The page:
Imagine you didn't have car insurance but could under some government mandate get it anytime. You don't bother to buy car insurance but when the Weather Service issues a warning that a hurricane is headed to your location so on your way to a shelter you quick buy a car insurance policy to cover your inevitable losses. Hundred of people in your location do the same. How long do you think car insurance companies would last under that scenario?

Insurance is all about risk pooling and works only because more premiums are being collected than losses being paid. If you allow large numbers of people to get insurance who are such bad risks that they will almost immediately have expensive claims without having paid any premium, the result is that rest of the risk pool will have to pay more to cover the costs of those who are making claims without having paid much in premiums. Imagine a life insurance company being forced to write large policies on people who are terminally ill with only a short time to live. That would work either.

16 posted on 06/20/2012 7:34:54 PM PDT by The Great RJ
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To: spintreebob

And the award for most cogent, concise, and clear-thinking rational breakdown of the problem goes to....

drumroll....

spintreebob!!!!! Yeah!

Nicely said.


17 posted on 06/20/2012 7:36:39 PM PDT by FateAmenableToChange
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To: Lizavetta
And you don't find that odd?

Diabetes is supposedly at horribly epidemic rates in the USA, and insulin should have been eligible for generic manufacturers to produce under FDA standards for many years.

Why is insulin not an “Over the Counter” product?

Could it be due (gasp/sarcasm) to Government, Pharmacy and Insurance Company's joint collusion and corruption?

I'm sorry you have two kids who suffer from diabetes.

I'm also sorry I have skin cancer, and even though I pay several thousands of dollars every year for “Health Care Insurance”, I can't afford to pay for any of the actual medical care “they” say I require this year.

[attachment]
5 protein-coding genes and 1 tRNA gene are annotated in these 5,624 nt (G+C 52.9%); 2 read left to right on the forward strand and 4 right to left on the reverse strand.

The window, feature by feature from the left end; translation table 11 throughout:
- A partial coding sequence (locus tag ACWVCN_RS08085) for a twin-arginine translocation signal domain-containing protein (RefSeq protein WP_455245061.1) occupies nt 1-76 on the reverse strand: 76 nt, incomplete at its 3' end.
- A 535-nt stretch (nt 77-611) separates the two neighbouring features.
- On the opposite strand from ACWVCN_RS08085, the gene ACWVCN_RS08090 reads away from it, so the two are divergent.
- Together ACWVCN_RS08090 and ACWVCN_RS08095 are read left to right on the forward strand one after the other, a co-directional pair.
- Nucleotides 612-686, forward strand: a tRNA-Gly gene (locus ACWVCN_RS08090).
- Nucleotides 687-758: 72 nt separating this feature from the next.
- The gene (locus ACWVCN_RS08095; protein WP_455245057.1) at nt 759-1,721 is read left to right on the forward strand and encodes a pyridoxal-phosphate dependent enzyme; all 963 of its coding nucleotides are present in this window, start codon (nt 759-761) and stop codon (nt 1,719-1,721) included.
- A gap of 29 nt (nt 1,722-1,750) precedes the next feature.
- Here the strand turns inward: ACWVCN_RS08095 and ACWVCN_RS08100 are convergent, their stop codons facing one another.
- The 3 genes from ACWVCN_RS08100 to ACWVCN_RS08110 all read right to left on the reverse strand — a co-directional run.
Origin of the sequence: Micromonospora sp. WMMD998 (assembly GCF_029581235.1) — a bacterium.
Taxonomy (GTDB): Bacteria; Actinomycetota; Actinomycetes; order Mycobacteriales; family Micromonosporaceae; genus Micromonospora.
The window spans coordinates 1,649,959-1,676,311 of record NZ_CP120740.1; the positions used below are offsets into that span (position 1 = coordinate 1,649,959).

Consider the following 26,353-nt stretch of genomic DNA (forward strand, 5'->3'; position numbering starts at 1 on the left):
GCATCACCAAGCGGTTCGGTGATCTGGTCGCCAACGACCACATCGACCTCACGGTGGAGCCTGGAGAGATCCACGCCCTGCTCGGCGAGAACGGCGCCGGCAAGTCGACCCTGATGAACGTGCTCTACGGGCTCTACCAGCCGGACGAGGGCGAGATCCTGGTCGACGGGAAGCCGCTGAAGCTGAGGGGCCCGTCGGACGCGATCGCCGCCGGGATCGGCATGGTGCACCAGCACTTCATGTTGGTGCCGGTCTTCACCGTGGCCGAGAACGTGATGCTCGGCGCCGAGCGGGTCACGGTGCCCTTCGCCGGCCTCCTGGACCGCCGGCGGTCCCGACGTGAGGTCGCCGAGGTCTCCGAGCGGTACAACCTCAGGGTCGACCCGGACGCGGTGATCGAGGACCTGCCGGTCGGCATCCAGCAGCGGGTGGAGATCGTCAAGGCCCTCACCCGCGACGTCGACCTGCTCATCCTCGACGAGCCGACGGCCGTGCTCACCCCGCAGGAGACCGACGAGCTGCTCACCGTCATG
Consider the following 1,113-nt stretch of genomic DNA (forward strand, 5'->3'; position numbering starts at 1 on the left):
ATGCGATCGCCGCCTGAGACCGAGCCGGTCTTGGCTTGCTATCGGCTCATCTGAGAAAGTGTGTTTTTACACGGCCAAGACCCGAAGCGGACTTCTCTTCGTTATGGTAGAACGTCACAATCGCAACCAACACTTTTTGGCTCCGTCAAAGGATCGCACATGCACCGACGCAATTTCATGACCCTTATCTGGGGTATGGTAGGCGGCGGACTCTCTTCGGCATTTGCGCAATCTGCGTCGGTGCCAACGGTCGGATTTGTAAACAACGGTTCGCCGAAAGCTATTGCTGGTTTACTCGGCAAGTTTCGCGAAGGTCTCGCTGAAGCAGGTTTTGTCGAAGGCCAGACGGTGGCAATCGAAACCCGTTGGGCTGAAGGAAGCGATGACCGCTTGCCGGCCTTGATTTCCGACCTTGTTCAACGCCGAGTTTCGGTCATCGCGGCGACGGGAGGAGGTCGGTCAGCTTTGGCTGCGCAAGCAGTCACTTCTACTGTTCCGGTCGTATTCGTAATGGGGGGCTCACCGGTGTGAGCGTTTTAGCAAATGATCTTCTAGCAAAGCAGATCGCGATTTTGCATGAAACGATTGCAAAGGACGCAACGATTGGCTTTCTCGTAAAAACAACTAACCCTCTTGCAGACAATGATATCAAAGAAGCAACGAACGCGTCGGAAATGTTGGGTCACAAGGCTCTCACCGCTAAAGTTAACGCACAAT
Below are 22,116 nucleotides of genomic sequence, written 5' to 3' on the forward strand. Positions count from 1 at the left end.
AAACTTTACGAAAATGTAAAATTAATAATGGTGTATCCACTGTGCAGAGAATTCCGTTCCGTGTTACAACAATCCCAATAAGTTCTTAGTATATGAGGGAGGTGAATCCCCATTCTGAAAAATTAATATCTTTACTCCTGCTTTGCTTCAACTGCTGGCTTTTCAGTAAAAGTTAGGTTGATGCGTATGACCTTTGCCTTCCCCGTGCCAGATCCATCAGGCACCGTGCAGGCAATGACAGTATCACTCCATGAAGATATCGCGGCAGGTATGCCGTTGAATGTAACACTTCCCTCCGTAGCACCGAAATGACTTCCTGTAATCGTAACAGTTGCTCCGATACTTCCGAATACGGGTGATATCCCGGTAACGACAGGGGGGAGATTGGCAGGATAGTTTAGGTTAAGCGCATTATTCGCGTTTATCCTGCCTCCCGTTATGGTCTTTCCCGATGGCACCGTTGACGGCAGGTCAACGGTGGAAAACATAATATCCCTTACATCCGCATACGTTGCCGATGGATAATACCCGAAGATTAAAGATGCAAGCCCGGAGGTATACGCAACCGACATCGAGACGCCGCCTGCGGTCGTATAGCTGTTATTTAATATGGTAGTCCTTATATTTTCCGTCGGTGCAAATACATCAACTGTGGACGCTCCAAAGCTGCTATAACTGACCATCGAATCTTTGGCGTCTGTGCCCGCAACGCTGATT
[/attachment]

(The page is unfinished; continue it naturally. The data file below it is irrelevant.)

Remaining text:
I have a large deductible before any insurance benefits begin to kick in.

Oh to be an an average foreign illegal alien or welfare recipient!
Then all my medical bills would be freeeeeeeeeeee!

18 posted on 06/20/2012 7:57:23 PM PDT by sarasmom ( http://www.youtube.com/watch?feature=player_embedded&v=xZsFe6dM3EY)
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To: Lizavetta

For $25 you can buy one N(long lasting) or R (quick) vials of insulin. I’d suggest you’d buy a crapload and go to friouk.com and buy two large water packs immediately.

I don’t want to die, simply because I have a family to defend. If you can purchase at least 10 vials like I have, you should be ok. When the economic crash hits I don’t think anyone will get fatter. You might wanna get some ammo with that too, IN CASH.


19 posted on 06/20/2012 8:19:19 PM PDT by struggle (http://killthegovernment.wordpress.com/)
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To: Kaslin

For about the last 20 years, anybody who had employer insurance, COBRAed it, and used up all the COBRA has had to be offered insurance without a pre-existing condition exclusion, it’s federal law. There’s some timing hoops to jump through, and you pay for it, but you can get it. I took advantage of it in ‘97. So, the solution’s already there, it’s just little advertised because the politicians are getting more mileage out of touting a false “crisis”.


20 posted on 06/20/2012 8:22:22 PM PDT by ArmstedFragg (hoaxy dopey changey)
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To: spintreebob

Many insurance companies deny individual coverage for people with metabolic syndrome, insulin resistance and/or Type II diabetes even if the person seeks a very high deductible like $5,000 or $10,000. It is still up for debate whether these diseases are caused by lifestyle or genetics. It is in every generation of my family all the way back to my great grandmother who was born in the 1870s!

The scary thing is that people age 50 and up are the group who have been hit very hard by unemployment and are having difficulty finding a job. These are the same people who tend to have or be developing the above mentioned conditions.